To add a new 'mission' (i.e. set of levels), edit the missions.txt file and add a new line containing the name of your .gam file, e.g. "mygame/mygame.gam" (without quotes). (You should try keep all files associated with a particular game/mission in its own subfolder.) To add/remove levels for that game/mission, edit the .gam file (see the included .gam files to see the format).
TODOs (To Sort - many done now):
It would be really great to have packages for e.g. Debian, Ubuntu etc. (possibly two packages? one for the binary, one for the data)
Check through code for possible buffer over-runs?
- Clean up of 'textures'
- Actual hardware accel if available [todo: proper blending]
- Restoring hardware surfaces on toggle fullscreen with DirectX (is this no longer an issue now we're on SDL? or still something one must do with SDL?) (low)
Explosion sound doesn't always play (fixed 2016-10-22 but fix could use more testing, cf. channel -1 story)
- Update TargetName to DaveGnukem in VS2010
- Set up working folders to work 'out the box', so to speak
- Add a dev readme.txt to help devs get set up
[med] Level Editor is hogging CPU [check sprite editor, does it also?]
Check for all possible hardcoded keys that may be interfering with redefined keys (e.g. Ctrl, H, backspace+G etc.)
Some better graphics
Signed executables in binary release?
[check] Dying seems to reset score to 0 - is that right? Cf. DN1 behavior
Is the -640 flag now basically obsolete? Remove? Or change to do something else useful? E.g. to make window maximum size e.g. same as monitor could be useful for level editing.
- Some of the background brick colors should be a bit darker
- Some smoothing on some of hard pixely 'lines' (e.g. on shadow edges)
- Un-EGA-ish sprites that still look a bit too EGA-ish (some of the especially ones look a bit too 16-color-ish perhaps, though the original DN1 was 16 colors)
- Red background pipes look a bit .. I dunno what .. chromatic? Maybe desaturate slightly .. or something
The name is a pun on 'Duke Nukem' and 'Gnu' as a sort of 'hat-tip'/reference to the open source license/model.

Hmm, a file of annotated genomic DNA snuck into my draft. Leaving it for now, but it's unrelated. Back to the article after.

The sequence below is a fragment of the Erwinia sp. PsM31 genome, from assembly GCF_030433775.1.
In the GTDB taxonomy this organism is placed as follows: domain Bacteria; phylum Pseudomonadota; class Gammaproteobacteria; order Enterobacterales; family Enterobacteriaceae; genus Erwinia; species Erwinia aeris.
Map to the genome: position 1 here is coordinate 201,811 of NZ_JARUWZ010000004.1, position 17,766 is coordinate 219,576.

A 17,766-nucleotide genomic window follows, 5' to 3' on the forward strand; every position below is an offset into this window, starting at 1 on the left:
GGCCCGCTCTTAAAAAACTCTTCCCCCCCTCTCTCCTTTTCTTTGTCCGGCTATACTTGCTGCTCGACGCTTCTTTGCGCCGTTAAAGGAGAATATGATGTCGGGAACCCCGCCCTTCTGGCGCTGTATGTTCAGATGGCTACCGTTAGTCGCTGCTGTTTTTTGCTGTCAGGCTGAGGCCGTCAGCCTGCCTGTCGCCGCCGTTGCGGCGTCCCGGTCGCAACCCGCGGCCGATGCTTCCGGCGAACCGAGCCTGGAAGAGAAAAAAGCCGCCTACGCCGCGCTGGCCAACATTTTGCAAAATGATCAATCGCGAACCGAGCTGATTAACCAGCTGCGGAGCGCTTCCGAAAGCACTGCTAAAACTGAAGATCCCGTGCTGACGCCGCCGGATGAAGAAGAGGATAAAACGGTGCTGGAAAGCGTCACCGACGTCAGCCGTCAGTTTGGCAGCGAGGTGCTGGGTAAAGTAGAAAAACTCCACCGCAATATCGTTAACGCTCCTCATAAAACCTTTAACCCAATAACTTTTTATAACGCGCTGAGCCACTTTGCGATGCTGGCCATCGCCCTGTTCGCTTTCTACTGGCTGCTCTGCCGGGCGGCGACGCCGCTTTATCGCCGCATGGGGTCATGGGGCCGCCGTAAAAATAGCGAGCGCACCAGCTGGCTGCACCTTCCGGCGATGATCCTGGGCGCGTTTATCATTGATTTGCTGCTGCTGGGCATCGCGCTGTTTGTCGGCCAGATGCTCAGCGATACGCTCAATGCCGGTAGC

The game took forever to complete to mimic the Duke Nukem Forever model of taking forever to be released.
The underlying 'engine' supports high frame rates and smooth scrolling etc.; the reason the frame rate is artificially capped to 18fps is that the earliest versions (~1994/1995-ish) were written for 16-bit 8086/80286, which used hardware timer interrupts that ran at around 18Hz. (Though it's possible to uncap the frame-rate, the CThing's are unfortunately currently hardcoded for 18Hz, so they just run silly-fast if one uncaps the frame rate ... if writing a new game or a 'version 2' it should be easy to use a higher frame rate and write new CThing's movement code to be based on time-passed-since-last-frame or some-such. Likewise the blocky viewport scrolling itself should be easy to replace with smooth viewport-scrolling.)
License and Additional Credits
The source code itself (and most of the data/sprites) for Dave Gnukem are dual-licensed under MIT license or GPL.
With respect to particular data items, the following license conditions apply:
- 2018-03-22 Add boots sprite made by freepik.com, from flaticon.com, license Creative Commons BY 3.0
- 2017-08-04 Add font data/fonts/simple_6x8.tga by http://www.zingot.com/ from https://opengameart.org/content/bitmap-font-pack License https://creativecommons.org/licenses/by/3.0/ (small changes made to color, and convert from PNG to TGA)
- 2016-10-30 data/sounds/soft_explode.wav From same Juhani Junkala collection as per below
- 2016-10-30 data/sounds/key_pickup.wav http://opengameart.org/content/key-pickup author Vinrax, license 'CC BY 3.0' https://creativecommons.org/licenses/by/3.0/
- 2016-10-30 data/sounds/jump.wav and data/sounds/jump_landing.wav From same Juhani Junkala collection as per below
- 2016-10-23 data/sounds/shoot_cg1_modified.wav Slightly modified version of cg1.wav from http://opengameart.org/content/chaingun-pistol-rifle-shotgun-shots by Michel Baradari http://michel-baradari.de/ "Sounds (c) by Michel Baradari apollo-music.de Licensed under CC BY 3.0 http://creativecommons.org/licenses/by/3.0/ Hosted on opengameart.org"
- 2016-10-23 data/sounds/sfx_weapon_singleshot7.wav by Juhani Junkala (CC0 creative commons license) ("The Essential Retro Video Game Sound Effects Collection [512 sounds]")
- 2016-10 Thanks to daveywavey @ livecoding https://www.livecoding.tv/daveywavey/ for help with setting up github repo
Apart from the abovementioned, all other data included with 'version 1' is dual-licensed under MIT license or GPL.
Additional game data credits: Apart from the abovementioned, most the sprites were done by David Joffe (with some major contributions by Evil Mr Henry http://www.emhsoft.com/ including the main character sprites). Steve Merrifield made major level editing contributions. Apologies if anyone left out.
Additional Development Credits
~2022 Matteo Bini entirely developed and contributed updates of the code from SDL1 to SDL2 (~2022 merging in progress) #135
~2021/2022- [Ongoing] Some valuable contributions for Debian support (work in progress, see #131 discussion) - amongst others: Matteo Bini https://github.com/enigma9o7 https://github.com/bgermann Craig Langman